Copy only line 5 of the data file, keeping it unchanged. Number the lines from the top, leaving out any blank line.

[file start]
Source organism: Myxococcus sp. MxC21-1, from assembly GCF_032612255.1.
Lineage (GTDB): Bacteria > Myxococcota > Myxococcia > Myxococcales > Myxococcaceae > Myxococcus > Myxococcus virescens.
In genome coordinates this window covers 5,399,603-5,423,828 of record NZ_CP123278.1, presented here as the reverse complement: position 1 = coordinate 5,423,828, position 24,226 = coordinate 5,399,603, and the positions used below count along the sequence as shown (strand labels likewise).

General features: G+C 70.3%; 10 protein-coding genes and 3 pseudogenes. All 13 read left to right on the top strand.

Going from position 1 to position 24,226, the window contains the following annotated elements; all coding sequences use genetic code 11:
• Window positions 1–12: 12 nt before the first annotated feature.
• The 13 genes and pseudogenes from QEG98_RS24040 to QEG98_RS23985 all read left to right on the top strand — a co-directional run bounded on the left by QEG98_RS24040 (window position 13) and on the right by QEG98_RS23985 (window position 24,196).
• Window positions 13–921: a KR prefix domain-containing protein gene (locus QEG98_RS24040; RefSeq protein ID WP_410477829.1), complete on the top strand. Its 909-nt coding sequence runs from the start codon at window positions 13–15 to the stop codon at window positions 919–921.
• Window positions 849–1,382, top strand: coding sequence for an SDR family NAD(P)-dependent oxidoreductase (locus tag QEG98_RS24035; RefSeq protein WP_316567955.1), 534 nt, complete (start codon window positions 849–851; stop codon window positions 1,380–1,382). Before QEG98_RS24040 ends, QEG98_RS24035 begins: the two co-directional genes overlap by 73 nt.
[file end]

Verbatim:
Going from position 1 to position 24,226, the window contains the following annotated elements; all coding sequences use genetic code 11: